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    29 Clever Kitchen Cleaning Tips Every Clean Freak Needs To Know

    Get your yellow rubber gloves ready.


    1. Soak the filter for your vent hood in hot water and Borax to make it shine again.

    A soak in hot water and a heavy dose of Dawn dish soap would probably work pretty well, too. Here's the full tutorial.

    2. Scrub the burnt bottoms of your pans with Bar Keeper's Friend to make them look new.

    Read the full review of this technique here.

    3. Shine up greasy grates on your stove by soaking them overnight with a little ammonia.

    No scrubbing required. Also, you shouldn't mix ammonia with other cleaners. Here's the full tutorial, which you should definitely read first if you want to try this.

    4. Coat the inside of your oven with a mixture of baking soda, water, and dish soap, then let it sit for at least 15 minutes.

    This tutorial only spot cleans the oven, but you could probably coat the inside of your entire oven (except the fabric gasket) with the mixture if it's dirty all over.

    5. Then give your oven racks a bath in dish soap, dryer sheets (yup!), and hot water.

    You have to let them soak overnight (or during the day for six to eight hours). Here's the full tutorial.

    6. And if you really hate cleaning your oven, consider buying an oven liner or keeping an old baking sheet on a rack at the lowest setting.

    You can get this oven liner here for $19.99. If you decide to go the baking sheet route, make sure it's on an oven rack a couple of inches from the bottom of the oven, so it doesn't mess up your baking temperatures and times. And also — don't line the bottom of your oven with foil, because it could mess up your oven.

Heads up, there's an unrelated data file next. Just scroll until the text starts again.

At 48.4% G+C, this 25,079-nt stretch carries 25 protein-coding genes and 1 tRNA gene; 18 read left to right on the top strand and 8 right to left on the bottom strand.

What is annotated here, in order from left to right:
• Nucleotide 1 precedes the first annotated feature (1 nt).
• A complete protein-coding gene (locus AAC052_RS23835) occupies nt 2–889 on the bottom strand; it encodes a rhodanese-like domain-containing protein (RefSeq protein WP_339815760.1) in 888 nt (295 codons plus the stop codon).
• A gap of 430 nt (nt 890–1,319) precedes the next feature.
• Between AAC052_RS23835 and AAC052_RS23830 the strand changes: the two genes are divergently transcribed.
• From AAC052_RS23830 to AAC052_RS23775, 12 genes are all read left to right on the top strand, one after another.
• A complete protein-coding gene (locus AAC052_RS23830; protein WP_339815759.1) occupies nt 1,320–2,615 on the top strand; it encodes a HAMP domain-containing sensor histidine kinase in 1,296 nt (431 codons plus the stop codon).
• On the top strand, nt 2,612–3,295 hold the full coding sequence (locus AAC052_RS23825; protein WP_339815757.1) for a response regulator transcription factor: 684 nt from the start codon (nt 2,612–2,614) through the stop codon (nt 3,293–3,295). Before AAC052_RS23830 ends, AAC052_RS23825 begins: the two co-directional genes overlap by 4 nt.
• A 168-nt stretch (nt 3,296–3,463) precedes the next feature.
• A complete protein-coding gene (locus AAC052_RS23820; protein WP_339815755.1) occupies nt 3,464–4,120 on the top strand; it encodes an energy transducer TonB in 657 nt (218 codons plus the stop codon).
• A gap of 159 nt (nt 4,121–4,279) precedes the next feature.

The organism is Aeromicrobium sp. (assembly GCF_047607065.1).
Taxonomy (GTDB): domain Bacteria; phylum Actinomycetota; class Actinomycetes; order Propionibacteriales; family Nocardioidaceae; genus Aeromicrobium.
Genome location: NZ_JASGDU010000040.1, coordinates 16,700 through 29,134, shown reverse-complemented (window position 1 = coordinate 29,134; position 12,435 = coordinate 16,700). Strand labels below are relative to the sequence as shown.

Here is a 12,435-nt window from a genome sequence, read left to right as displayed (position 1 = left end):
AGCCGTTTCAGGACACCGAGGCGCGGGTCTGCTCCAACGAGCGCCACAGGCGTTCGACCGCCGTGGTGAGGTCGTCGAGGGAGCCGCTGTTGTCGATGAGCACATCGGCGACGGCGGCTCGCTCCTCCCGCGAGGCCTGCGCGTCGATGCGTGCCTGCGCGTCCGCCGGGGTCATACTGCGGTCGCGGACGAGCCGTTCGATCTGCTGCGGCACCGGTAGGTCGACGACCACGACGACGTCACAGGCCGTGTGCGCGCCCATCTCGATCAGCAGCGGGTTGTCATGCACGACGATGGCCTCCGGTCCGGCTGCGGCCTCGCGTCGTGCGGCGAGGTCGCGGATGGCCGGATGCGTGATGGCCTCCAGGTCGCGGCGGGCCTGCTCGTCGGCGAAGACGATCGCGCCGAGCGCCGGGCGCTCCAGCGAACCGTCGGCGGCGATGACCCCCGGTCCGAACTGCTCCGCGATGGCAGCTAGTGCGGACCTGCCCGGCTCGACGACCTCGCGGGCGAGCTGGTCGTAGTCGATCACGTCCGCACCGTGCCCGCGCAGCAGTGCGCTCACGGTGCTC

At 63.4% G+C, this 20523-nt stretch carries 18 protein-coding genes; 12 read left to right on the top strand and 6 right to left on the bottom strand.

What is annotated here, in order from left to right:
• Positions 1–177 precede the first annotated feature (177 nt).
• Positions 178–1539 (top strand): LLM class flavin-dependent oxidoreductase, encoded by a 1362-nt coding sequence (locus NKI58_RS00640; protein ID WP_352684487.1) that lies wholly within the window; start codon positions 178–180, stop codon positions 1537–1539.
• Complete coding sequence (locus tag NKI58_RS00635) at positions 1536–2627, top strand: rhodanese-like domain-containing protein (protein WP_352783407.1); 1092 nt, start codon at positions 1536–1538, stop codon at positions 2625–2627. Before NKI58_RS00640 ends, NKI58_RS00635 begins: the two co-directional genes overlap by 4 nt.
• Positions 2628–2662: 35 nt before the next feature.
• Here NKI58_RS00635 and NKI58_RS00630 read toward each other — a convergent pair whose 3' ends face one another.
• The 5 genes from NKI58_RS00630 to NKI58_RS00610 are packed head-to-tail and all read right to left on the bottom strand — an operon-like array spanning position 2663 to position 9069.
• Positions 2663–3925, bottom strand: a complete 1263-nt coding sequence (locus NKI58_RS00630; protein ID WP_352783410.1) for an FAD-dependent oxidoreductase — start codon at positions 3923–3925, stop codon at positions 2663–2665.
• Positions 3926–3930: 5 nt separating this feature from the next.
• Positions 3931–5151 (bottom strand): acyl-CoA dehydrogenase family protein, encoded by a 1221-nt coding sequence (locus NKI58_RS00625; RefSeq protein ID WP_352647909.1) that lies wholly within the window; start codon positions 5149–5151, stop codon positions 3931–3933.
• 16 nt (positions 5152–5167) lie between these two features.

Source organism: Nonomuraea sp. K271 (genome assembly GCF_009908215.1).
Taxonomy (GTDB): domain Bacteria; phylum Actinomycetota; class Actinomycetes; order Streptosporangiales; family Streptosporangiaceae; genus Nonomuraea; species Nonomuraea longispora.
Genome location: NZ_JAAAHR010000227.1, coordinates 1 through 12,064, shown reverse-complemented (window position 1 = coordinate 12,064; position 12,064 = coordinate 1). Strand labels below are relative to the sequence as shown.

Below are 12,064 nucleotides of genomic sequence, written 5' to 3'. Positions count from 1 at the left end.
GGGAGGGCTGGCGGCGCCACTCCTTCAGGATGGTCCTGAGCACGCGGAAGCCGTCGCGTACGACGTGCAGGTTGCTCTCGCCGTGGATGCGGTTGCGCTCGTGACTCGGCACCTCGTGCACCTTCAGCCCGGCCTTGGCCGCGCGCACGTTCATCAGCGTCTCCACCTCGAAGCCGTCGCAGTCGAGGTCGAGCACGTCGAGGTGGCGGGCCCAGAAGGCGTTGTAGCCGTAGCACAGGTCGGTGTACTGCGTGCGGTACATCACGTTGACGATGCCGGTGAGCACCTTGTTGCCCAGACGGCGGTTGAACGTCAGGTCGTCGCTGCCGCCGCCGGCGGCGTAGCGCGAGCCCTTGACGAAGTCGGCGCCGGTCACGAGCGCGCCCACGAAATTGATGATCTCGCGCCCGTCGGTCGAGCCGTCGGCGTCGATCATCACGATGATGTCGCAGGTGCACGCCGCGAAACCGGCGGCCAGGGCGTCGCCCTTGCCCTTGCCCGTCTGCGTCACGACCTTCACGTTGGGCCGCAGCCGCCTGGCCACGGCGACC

7. Combat sticky kitchen dust by wiping it with cooking oil or mineral oil.

    No need to smear globs of it around — just a little bit of oil on a paper towel will do. Then use a little dish soap and warm water to wipe off the oil. Here's the full tutorial.

    8. Then use a mixture of hydrogen peroxide and baking soda to scrub away stubborn stains on your cooktop.

    Here's the full tutorial, which works for glass cooktops, too.

    9. Use a lemon and kosher salt to scrub your wooden cutting boards and butcher blocks.

    James Ransom /

    Then finish with a douse of mineral oil. Here's the full tutorial.

    10. If you have curtains in your kitchen, toss them in the washer.

    Or vacuum them, or do whatever it is you do to clean them. (It will depend on the fabric.) Here's how to make these cute cafe curtains.

    11. While you're at it, toss in any dirty kitchen towels and rugs, too.

    Unless of course you need to wash them in a separate load, in which case, just put them in the laundry basket. Get these funny towels for $9.99 here.

    12. If you have blinds, use this tongs hack to get them clean in a jiffy.